God’s Word for You
by Pastor Timothy Smith on Tuesday, May 27, 2008
11 Let the desert and its towns raise their voices;
let the settlements where Kedar lives rejoice.
Let the people of Sela sing for joy;
let them shout from the mountaintops.
12 Let them give glory to the LORD
and proclaim his praise in the islands.
13 The LORD will march out like a mighty man,
like a warrior he will stir up his zeal;
with a shout he will raise the battle cry
and will triumph over his enemies.
More and more unexpected people march out to praise God. The bedouins of Kedar in Arabia were known for their nomadic life and large flocks of excellent sheep and goats as well as herds of camels. The tents of Kedar were stained dark by years in the wind and the sun (Song of Solomon 1:5). The fortress of Sela in Moab towers a thousand feet above the equally secure stronghold called Petra in the rocks below on the southern end of the Dead Sea. Finally, one more reference to the “islands” is a reminder from the prophet that Gentiles from all manner of unexpected places would become worshipers of the true God and enter into fellowship with all who are washed in the blood of the Lamb. Even such exotic and barbarous people as those in the Black Forest in Germany and the blue-painted Celts in the misty islands northwest of Gaul would come to know Jesus.
And so the Lord comes, to call his people to his banner, like a warrior he shouts to believers across the folds of time.
Who is the bravest, most fearless person you can think of? This is the one the Lord compares himself to, to show us that he is willing to take on anything for our sakes. For many people, and we must admit, many men in particular, the bravest souls are those who march out at the head of armies, willing to engage in single combat if necessary, like David facing Goliath or his nephew facing the monstrous Philistine with twelve fingers and twelve toes (1 Chronicles 20:6-7).
But I have seen someone I thought even more brave. I have seen a woman writhe in the agony of childbirth, and then go back and do it again and again—and my respect for her is at least equal to, if not greater than, any warrior in battle. And the Lord uses that picture, too…
14 “For a long time I have kept silent,
I have been quiet and held myself back.
But now, like a woman in childbirth,
I cry out, I gasp and pant.
15 I will lay waste the mountains and hills
and dry up all their vegetation;
I will turn rivers into islands
and dry up the pools.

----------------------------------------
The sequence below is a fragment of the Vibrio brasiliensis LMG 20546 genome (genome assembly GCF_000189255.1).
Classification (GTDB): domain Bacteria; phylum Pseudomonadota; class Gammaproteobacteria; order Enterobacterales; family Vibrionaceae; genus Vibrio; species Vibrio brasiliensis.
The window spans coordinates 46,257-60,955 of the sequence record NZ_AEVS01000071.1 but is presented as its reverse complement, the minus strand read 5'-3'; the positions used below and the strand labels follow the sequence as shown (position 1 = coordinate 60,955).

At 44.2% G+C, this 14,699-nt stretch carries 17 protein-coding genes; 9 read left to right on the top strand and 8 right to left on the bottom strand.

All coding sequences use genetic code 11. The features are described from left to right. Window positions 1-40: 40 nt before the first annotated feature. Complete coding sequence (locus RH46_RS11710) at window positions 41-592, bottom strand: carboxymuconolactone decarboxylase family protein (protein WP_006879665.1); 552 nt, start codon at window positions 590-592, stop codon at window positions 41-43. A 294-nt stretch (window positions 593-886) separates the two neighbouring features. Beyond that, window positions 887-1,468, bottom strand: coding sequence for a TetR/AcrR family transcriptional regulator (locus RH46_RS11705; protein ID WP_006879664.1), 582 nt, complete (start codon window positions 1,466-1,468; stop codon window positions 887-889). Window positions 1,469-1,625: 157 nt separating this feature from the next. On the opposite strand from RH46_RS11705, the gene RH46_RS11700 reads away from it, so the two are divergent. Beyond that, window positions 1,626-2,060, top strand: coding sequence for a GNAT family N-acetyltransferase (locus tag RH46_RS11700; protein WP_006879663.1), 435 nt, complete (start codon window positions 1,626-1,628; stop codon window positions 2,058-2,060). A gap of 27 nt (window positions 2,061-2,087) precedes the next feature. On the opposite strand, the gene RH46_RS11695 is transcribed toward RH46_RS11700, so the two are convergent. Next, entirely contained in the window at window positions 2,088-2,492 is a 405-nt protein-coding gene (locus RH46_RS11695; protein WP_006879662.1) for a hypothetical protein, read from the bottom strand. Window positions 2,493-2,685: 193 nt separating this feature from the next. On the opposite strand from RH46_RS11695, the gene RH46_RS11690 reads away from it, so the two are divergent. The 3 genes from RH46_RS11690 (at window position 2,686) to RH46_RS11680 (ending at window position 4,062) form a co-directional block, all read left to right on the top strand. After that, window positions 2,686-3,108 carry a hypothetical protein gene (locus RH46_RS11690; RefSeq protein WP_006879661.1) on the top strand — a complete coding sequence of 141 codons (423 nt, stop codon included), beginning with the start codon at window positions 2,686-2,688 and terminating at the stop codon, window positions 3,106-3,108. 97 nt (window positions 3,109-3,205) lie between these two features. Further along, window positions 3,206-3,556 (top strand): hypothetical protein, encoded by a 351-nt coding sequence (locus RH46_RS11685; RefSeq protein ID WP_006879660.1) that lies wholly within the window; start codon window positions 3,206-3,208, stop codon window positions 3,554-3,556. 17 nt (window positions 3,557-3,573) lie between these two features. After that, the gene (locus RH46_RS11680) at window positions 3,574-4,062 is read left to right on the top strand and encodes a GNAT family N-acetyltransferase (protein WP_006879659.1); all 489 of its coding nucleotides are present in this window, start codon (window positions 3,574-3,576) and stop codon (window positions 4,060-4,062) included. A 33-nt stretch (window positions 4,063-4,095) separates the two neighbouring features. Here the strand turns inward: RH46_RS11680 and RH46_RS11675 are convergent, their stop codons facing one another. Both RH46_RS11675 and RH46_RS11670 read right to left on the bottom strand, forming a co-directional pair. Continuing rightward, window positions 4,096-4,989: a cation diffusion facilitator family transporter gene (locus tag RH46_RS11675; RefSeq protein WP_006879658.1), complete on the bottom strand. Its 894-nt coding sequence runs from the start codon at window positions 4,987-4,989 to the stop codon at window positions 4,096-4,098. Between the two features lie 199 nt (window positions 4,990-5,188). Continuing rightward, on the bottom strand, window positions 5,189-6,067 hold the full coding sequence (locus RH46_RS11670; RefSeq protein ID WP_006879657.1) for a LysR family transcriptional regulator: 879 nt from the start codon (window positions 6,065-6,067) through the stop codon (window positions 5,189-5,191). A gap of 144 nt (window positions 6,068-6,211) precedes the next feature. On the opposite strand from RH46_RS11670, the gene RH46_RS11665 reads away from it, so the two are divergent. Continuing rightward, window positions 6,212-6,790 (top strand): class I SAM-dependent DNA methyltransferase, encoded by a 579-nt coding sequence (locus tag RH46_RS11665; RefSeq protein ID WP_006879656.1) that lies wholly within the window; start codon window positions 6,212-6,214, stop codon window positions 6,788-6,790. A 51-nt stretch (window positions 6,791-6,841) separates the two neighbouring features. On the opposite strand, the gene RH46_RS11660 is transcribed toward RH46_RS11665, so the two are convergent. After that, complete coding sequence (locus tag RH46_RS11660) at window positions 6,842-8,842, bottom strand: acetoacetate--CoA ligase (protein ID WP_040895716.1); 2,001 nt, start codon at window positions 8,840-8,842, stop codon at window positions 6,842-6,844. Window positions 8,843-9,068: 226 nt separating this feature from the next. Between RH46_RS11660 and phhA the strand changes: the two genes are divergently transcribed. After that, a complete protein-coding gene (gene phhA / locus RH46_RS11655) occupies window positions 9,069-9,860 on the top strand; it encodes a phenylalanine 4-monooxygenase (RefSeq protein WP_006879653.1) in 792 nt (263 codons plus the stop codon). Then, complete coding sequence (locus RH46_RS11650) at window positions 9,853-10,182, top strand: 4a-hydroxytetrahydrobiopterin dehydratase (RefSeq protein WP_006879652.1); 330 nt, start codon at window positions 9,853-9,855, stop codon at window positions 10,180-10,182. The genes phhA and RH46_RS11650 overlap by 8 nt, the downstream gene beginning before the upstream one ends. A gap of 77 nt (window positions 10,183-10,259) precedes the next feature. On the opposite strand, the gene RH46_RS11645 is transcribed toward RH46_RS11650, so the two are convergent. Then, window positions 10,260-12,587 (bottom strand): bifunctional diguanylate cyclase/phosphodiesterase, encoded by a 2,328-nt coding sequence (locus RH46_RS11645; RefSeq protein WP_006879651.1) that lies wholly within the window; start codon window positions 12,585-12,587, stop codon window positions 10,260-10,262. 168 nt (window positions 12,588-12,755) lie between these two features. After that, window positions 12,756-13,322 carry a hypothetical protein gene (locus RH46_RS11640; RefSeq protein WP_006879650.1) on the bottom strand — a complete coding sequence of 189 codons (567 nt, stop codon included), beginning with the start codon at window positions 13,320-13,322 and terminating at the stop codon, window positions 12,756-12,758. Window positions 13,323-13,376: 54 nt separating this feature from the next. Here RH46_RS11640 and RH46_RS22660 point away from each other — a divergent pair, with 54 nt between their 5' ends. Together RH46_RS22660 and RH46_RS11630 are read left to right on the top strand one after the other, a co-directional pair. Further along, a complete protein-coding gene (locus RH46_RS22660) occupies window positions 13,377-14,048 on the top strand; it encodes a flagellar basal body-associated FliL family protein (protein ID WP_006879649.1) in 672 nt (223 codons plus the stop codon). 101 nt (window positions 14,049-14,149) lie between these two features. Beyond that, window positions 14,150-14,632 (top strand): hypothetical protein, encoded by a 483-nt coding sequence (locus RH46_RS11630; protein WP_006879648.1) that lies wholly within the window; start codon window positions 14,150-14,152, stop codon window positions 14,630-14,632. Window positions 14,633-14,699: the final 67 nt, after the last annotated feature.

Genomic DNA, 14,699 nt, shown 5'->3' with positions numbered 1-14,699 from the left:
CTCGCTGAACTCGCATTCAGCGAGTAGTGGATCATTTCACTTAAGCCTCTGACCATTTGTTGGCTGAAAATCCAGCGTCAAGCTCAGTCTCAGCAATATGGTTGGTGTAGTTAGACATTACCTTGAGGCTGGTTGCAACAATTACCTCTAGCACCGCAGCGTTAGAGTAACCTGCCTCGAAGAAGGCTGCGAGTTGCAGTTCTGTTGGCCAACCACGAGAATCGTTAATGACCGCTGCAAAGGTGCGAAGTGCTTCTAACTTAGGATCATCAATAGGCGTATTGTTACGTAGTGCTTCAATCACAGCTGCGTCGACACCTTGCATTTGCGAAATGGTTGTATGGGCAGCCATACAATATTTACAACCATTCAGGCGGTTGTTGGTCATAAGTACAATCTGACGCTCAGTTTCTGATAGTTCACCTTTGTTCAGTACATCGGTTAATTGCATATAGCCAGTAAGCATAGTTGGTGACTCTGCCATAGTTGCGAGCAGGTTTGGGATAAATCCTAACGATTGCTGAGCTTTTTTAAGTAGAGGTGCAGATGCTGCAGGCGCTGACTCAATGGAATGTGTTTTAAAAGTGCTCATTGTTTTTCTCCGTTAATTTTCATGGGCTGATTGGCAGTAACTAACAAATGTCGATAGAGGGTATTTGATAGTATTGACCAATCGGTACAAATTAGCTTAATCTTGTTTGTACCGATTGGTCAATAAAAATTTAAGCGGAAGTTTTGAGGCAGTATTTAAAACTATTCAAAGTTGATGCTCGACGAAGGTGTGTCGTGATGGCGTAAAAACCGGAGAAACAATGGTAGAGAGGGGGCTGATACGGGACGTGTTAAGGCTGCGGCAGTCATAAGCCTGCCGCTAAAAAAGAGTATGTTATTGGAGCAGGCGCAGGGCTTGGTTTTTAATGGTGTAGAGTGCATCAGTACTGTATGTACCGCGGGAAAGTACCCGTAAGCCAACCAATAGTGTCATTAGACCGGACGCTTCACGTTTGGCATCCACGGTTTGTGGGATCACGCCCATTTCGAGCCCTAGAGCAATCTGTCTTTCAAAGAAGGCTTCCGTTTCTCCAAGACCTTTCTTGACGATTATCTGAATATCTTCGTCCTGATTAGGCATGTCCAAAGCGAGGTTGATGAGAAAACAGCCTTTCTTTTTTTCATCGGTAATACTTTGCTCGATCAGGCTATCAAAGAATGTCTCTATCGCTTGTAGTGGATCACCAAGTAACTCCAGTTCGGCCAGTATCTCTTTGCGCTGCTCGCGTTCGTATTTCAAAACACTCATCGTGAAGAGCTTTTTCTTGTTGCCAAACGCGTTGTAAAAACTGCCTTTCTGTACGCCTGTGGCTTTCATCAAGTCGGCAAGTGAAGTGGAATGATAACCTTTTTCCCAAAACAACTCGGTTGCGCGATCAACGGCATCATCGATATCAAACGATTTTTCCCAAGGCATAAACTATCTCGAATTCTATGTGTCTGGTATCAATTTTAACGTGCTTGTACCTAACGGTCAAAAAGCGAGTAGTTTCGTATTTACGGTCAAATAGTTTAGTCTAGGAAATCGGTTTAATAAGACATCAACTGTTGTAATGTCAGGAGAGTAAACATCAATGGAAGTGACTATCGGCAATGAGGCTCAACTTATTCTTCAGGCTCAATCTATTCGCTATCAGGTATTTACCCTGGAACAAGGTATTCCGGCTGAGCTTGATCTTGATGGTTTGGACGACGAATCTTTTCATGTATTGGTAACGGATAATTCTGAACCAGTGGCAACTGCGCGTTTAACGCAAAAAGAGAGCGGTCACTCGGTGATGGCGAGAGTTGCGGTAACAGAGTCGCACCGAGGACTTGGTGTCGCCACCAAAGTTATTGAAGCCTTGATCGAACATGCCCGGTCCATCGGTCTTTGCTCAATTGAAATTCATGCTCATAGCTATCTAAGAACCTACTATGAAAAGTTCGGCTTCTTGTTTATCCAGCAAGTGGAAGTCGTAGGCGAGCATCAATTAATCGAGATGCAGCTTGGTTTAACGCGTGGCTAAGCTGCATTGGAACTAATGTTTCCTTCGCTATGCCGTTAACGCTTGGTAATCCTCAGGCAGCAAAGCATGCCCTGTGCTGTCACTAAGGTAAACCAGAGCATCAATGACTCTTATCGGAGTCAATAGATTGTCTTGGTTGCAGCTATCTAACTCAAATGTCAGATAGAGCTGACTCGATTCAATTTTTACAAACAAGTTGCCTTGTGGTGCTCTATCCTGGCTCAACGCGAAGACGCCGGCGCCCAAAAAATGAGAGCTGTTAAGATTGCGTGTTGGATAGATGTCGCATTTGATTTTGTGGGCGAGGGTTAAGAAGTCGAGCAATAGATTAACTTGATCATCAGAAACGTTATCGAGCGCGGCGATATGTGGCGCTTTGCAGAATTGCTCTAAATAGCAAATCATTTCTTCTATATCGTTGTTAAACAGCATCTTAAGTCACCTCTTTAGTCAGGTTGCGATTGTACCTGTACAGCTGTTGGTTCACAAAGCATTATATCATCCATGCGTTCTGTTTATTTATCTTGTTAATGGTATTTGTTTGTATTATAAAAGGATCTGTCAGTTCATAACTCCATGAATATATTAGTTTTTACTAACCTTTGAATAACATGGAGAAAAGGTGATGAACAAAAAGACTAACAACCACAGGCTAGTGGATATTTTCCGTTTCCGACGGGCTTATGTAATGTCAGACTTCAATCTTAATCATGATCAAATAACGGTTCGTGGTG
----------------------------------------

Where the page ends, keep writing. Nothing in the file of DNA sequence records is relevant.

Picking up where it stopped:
Finally, God brings us into the world of the Messiah himself. What kinds of things could the world look for in this unthinkably brave Son of God, who faced the fury of God over my sin in my place, and bore the agony of punishment in his own body? Like a watermark on a sheet of paper, the things to look for in the Christ would be things like this:
16 I will lead the blind by ways they have not known,
along unfamiliar paths I will guide them;
I will turn the darkness into light before them
and make the rough places smooth.
These are the things I will do;
I will not forsake them.
17 But those who trust in idols,
who say to images, ‘You are our gods,’
will be turned back in utter shame. (NIV)
The physically blind would actually be given their sight, and the spiritually blind would be shown the true God, as well. The physically deaf would actually be given their hearing, and the spiritually deaf would hear the gospel of forgiveness and put their trust in the healing Savior.
Frequently in the Psalms, the odd little word “selah” pops up at the end of a line, and makes us wonder why it’s there. Although we don’t know for certain what its musical value was (if anything), we can make use of the word in this way: It almost always seems to highlight a verse in its Psalm for special consideration. It’s as if the psalm writer took a yellow highlighter and set the whole line off for us to notice.
A good example is found in Psalm 4, in which David describes God’s condemnation of idols and idolatry the same way Isaiah does in verse 17 above:
How long, O men, will you turn my glory into shame?
How long will you love delusions and seek false gods? Selah
Know that the LORD has set apart the godly for himself;
the LORD will hear when I call to him.
In your anger do not sin; when you are on your beds,
search your hearts and be silent. Selah
Offer right sacrifices and trust in the LORD.” (Psalm 4:2-5)
Look at the thoughts of the “selah” lines: (1) Will you love false gods? (2) Search your hearts and be silent. The word of God points us to our true Savior. Apart from God, there can only be silence. For those who have rebelled against God, even in ignorance, there must be repentance. That’s why we keep taking God’s message to the world; to all the islands in the most distant corners of the globe. The means might change, but the message will always be the same: Jesus Christ died to save sinners.
Pastor Timothy Smith
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